Climate activist Greta Thunberg on Monday blasted the world leaders with her fiery speech at UN Climate Summit in New York.
“I shouldn’t be standing here. I should be back in school on the other side of the ocean. Yet you all come to me for hope? How dare you. You have stolen my dreams and my childhood with your empty words said the 16-year-old climate activist.
“People are dying. Entire ecosystems are collapsing. We are in the beginning of a mass extinction. And all you can talk about is money, and fairy tales of eternal economic growth. How dare you?” she added with her voice quivering.
The speech soon became viral on social media.
”People are suffering, people are dying, entire ecosystems are collapsing. We are in the beginning of a mass extinction and all you can talk about is money and fairytales of eternal economic growth.” Watch Greta Thunberg speak at the UN Monday morning. https://t.co/Akkxm9sXdr pic.twitter.com/ahHKlhbYaE
— WIRED (@WIRED) September 23, 2019
How Greta Thunberg spearheaded a movement to save the planet?
Millions around the world took to streets on Friday during the largest protest in history demanding action over climate change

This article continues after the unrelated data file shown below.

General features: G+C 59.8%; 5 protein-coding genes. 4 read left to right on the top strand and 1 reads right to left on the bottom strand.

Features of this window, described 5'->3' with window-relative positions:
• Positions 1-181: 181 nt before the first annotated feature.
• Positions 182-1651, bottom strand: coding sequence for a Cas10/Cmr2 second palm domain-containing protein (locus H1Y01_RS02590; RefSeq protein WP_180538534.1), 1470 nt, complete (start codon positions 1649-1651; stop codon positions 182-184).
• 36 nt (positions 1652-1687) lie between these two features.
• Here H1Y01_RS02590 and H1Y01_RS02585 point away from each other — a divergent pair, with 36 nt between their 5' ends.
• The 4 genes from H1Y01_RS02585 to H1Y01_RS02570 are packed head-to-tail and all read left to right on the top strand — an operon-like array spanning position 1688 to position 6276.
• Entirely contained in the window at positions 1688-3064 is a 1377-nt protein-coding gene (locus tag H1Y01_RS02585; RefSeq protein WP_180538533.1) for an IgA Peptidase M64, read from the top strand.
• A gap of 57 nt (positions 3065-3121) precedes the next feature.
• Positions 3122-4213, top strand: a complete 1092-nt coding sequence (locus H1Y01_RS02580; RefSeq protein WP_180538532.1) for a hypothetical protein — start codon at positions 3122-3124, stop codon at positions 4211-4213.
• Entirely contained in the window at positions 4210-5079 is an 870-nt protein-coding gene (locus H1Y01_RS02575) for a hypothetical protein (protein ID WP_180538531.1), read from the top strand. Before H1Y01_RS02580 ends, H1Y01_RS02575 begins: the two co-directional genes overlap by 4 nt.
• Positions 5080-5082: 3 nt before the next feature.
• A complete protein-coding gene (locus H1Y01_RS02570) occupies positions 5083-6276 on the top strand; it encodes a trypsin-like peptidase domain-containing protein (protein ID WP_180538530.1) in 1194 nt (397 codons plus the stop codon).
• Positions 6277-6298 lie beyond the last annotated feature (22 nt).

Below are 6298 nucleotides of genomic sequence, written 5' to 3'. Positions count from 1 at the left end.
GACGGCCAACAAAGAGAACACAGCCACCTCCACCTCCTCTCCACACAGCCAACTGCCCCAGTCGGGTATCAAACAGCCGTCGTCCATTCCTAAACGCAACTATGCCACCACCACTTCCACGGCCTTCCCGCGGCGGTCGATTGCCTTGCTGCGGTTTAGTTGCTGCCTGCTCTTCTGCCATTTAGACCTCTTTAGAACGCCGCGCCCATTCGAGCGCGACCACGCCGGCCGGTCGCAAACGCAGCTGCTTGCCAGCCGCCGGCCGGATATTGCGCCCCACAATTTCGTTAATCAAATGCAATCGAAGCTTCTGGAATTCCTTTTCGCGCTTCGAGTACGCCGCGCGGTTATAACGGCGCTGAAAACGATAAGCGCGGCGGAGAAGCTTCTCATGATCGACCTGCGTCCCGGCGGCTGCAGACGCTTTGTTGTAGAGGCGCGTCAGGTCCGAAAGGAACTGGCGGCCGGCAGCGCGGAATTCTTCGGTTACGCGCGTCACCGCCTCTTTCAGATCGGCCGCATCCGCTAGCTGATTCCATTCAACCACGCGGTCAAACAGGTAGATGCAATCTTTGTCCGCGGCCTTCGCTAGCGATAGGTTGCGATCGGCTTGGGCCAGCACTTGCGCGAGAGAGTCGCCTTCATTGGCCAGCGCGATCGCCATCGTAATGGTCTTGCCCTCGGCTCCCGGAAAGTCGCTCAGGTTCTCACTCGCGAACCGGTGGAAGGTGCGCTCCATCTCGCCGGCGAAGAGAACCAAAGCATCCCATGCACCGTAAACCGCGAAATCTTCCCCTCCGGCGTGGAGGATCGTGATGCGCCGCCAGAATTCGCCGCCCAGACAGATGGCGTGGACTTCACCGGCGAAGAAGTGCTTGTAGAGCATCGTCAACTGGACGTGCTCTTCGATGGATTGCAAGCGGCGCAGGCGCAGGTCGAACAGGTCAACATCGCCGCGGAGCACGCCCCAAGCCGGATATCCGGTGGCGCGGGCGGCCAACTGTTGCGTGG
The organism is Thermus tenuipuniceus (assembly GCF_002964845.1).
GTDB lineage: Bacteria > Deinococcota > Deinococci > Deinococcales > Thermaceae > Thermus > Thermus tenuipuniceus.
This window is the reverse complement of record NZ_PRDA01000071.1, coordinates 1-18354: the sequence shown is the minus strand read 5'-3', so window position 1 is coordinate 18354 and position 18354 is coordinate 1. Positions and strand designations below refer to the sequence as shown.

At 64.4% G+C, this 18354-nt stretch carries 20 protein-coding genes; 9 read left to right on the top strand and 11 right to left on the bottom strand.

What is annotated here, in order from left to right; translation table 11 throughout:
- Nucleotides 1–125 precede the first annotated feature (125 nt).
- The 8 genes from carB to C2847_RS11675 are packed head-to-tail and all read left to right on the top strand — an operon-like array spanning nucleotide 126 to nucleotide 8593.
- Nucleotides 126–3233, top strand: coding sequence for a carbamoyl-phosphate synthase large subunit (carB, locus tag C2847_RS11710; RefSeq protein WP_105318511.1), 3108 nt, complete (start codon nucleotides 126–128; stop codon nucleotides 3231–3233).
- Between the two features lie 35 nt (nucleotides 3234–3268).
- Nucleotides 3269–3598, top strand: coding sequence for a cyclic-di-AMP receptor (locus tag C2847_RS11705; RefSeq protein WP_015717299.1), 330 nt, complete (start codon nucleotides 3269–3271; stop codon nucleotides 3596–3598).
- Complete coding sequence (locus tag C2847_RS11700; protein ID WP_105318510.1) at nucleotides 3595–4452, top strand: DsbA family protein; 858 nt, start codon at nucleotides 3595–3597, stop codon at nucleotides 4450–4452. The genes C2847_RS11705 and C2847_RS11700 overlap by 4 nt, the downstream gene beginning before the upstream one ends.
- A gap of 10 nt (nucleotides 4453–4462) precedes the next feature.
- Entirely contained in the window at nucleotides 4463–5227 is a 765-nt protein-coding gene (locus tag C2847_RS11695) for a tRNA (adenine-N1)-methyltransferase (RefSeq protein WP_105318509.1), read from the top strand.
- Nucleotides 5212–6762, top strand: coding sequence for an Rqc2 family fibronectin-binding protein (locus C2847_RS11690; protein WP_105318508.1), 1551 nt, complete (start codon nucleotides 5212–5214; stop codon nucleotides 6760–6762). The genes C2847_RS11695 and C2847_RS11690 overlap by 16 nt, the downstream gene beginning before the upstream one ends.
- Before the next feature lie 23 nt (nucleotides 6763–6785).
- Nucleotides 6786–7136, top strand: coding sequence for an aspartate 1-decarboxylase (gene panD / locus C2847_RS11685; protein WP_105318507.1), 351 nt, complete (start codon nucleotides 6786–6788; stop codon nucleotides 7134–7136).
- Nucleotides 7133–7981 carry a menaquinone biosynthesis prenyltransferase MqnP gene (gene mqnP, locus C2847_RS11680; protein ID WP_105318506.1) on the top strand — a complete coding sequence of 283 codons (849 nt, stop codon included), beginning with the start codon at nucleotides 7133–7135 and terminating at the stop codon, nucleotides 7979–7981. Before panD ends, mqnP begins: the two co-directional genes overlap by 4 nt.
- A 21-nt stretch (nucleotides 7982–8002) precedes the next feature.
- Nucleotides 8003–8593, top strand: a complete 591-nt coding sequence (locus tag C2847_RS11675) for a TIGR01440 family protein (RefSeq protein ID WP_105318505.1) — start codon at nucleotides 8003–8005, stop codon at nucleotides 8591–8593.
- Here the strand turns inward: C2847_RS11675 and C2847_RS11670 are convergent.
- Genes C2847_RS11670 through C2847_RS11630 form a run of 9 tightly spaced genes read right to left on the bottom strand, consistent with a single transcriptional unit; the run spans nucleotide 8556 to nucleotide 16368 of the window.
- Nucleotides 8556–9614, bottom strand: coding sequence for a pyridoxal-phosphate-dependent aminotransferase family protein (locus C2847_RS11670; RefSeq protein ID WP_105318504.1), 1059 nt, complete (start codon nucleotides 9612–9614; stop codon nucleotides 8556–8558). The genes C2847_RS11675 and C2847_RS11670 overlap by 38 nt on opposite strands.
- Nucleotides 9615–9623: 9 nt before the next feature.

These protests drew inspiration from the Swedish teenager who started skipping school urging global leaders to act on climate change.
In August 2018, Greta sat outside Swedish Parliament with placard “school strike for climate”. What started as one person strike soon snowballed into a Fridays for Future Movement. The global movement saw millions of young people skipping school on Fridays in their home country demanding climate action.
Greta also made news when she refused to take a flight and travelled instead in a boat to attend the UN climate summit in the US
Greta has attended various international summits advocating urgency for climate action.
Greta and the Fridays for Future youth movement received Amnesty International’s Ambassadors of Conscience Award in September. The prize, which celebrates people who have shown “unique leadership and courage in standing up for human rights”, is the organization’s highest honour, reports She has also been also nominated for this year’s Nobel Peace Prize.